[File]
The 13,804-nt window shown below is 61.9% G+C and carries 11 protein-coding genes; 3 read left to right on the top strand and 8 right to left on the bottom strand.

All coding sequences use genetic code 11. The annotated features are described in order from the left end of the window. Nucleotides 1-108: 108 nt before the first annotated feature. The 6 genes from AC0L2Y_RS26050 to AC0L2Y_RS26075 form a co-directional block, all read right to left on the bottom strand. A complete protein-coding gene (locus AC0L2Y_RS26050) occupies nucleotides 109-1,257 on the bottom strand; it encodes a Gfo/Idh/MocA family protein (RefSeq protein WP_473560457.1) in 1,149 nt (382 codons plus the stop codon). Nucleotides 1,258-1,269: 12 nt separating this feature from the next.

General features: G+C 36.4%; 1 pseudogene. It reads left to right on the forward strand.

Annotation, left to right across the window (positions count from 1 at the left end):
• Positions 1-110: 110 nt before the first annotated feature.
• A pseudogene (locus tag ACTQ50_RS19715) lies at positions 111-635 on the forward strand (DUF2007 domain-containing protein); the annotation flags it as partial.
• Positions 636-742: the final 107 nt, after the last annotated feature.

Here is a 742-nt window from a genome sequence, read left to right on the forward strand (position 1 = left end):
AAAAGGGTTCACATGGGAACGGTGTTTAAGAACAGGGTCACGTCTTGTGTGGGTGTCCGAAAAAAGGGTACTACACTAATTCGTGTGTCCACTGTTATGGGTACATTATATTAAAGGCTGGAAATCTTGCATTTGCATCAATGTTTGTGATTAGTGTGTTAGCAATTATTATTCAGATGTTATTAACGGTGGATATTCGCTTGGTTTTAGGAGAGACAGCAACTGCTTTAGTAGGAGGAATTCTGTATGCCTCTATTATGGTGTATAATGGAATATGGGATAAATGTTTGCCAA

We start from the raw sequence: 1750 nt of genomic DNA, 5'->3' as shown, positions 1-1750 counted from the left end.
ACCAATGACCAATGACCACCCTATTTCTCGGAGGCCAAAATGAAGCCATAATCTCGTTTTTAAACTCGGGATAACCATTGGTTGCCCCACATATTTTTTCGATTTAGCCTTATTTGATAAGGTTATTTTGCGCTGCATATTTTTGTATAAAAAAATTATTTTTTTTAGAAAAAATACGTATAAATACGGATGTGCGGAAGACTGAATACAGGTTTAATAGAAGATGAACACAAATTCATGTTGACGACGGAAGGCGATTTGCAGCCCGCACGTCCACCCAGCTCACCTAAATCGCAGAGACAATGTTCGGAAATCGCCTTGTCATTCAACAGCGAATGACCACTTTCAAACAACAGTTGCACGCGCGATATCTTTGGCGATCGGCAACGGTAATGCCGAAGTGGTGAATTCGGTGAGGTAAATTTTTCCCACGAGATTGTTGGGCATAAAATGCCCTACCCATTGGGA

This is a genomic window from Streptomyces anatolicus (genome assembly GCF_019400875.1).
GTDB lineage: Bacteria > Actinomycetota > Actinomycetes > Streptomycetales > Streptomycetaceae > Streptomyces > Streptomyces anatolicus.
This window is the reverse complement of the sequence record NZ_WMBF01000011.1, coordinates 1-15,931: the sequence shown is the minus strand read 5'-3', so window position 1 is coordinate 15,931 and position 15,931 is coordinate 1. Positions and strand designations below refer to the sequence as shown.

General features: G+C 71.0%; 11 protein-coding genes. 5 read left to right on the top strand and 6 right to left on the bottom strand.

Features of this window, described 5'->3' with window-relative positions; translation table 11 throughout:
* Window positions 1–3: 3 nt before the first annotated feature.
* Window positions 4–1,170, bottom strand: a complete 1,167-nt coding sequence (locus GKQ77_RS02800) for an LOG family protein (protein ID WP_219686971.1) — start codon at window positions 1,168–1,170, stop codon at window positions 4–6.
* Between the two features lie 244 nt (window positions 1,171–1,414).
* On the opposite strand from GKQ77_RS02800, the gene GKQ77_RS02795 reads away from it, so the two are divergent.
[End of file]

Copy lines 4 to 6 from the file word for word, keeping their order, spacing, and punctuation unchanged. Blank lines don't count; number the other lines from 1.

Annotation, left to right across the window (positions count from 1 at the left end):
• Positions 1-110: 110 nt before the first annotated feature.
• A pseudogene (locus tag ACTQ50_RS19715) lies at positions 111-635 on the forward strand (DUF2007 domain-containing protein); the annotation flags it as partial.